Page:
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Author: P.A.

How to prevent mould from growing and taking control of your bathroom?

How to prevent mould from growing and taking control of your bathroom?

How to prevent mould from growing and taking control of your bathroom?

Mould in the bathroom is one of the most common problems in many households. Unfortunately, this issue is often belittled and ignored. But it should really be taken seriously by each and every one of us!

Problem with mould in the bathrrom infographic

Is your bathroom safe?

Mould can seriously affect your immune system. Babies, children, elderly people, people with existing skin and respiratory problems as well as those with a weakened immune system are more sensitive than others. Allergens, irritants and many toxic substances produced by moulds may cause many allergic reactions such as skin rash, red eyes, sneezing and a runny nose. In some cases, it could also cause asthma attacks

Never experienced it?

Then you are probably not looking deep enough into each corner of your bathroom. Make sure to check out all hidden areas on a regular basis, especially during cleaning. If your house is being cleaned by a professional, domestic cleaning company then don’t hesitate to ask a member of their team to look underneath the sink, check out the shower door, pipes, bath fixtures etc.

How to prevent mould from growing in your bathroom?

Bathroom mould can be easily prevented and removed in its early stages. Once established though, it can be difficult to get rid of so don’t let it get out of hand.

There are many reasons for as to why mould could occur in your bathroom. A typical bathroom is usually a not well ventilated room, often left damp for extended periods of time (e.g. after showering or having a bath). Remember, a proper ventilation in your bathroom can significantly reduce the moisture level in your bathroom and consequently reduce the chance of mould appearing.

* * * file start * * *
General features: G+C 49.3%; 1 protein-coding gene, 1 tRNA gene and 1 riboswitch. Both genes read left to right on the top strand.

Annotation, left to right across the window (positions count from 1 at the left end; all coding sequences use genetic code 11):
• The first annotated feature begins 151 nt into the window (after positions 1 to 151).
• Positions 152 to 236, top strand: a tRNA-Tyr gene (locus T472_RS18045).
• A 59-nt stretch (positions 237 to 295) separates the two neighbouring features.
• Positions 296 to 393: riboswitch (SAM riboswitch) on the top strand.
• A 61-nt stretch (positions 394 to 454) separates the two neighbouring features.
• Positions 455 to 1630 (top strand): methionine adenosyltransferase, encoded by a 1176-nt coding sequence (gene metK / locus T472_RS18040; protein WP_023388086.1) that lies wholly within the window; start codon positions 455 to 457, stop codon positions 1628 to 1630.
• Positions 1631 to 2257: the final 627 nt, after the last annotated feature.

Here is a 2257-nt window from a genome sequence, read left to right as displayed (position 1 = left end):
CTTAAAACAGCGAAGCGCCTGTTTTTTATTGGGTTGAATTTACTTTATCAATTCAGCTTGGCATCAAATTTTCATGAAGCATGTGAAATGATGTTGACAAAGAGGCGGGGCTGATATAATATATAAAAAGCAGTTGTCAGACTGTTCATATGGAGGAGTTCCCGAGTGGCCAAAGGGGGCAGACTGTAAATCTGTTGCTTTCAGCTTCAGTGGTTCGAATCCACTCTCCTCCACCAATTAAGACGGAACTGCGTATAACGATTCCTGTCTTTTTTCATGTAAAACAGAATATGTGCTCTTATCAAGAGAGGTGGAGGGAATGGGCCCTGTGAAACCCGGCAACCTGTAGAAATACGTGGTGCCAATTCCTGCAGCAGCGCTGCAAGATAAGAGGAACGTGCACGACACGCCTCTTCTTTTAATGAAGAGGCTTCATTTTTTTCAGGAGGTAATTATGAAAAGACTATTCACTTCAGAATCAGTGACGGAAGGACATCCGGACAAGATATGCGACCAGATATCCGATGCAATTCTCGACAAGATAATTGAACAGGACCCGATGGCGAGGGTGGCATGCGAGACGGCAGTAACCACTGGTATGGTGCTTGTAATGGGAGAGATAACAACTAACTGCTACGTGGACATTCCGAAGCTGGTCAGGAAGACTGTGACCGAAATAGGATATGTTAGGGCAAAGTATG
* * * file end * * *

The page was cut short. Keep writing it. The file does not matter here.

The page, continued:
There are a few things that you can do to improve the ventilation and hence reduce the moisture in your bathroom.

You can start off by doing simple things such as squeegeeing the water of tiled walls after showering (which should eliminate around three quarters of the moisture).

Do not leave wet bath sponges, shampoo or shower gel bottles in the shower cubicle as they provide a place for the mould to grow on.

Use your towel radiator to dry towels and to warm up and de-moisturize the air in your bathroom once it has been properly ventilated.

Lastly, during your bath or shower as well as for about 10 to 30 minutes after, make sure that you use your bathroom ventilation fan. If your ventilation fan is not clearing out most of the moisture, then you may need to install a fan of a bigger capacity which can move a larger volume of air.

Alternatively, or if you do not have a ventilation fan installed, you can leave the bathroom window or door open for about half an hour following the end of your shower or bath.

Swapping a standard grout sealer for a mould resistance one on your bathroom’s tiled walls would also reduce the total area on which mould is able to grow.

But, what if mould is already present in your bathroom?

Well, it all really depends on the severity of it. For when the mould is in its early stage, you can remove it by using a home made solution described below. However, if the mould is at an advanced stage where it has taken control over many parts of your bathroom then you may need to use a professional mould killer, replace the silicone sealant and tile grout and even repaint the walls using a mould resistant paint.

In order to eliminate mould in its early stages, clean properly all affected parts of your bathroom using hot water and some mild detergent (washing up liquid or soap used for hand-washing clothes). Clean all places and leave them to dry.

If this does not help and there are still even the smallest signs of mould then use a solution of bleach mixed with water (try to make it about 10% bleach and 90% water, note that adding more bleach will not necessarily give a better result). Apply the solution to places affected by mould either by spraying it or using a cloth. After about 10 to 20 minutes rinse it off using hot water. It is very important that you wear long rubber gloves and even goggles and a mask to cover your nose and mouth to protect yourself from mould spores.

Remember, do not brush mould affected areas as this could release mould spores. Also, make sure that your bathroom door remains closed to avoid spores spreading to other parts of your home.

I hope the above will help you to keep your bathroom mould free, or to remove any existing mould. If you are aware of any other solutions or methods for preventing mould, please don’t hesitate to contact us. All comments and suggestions will be really appreciated.

P.A.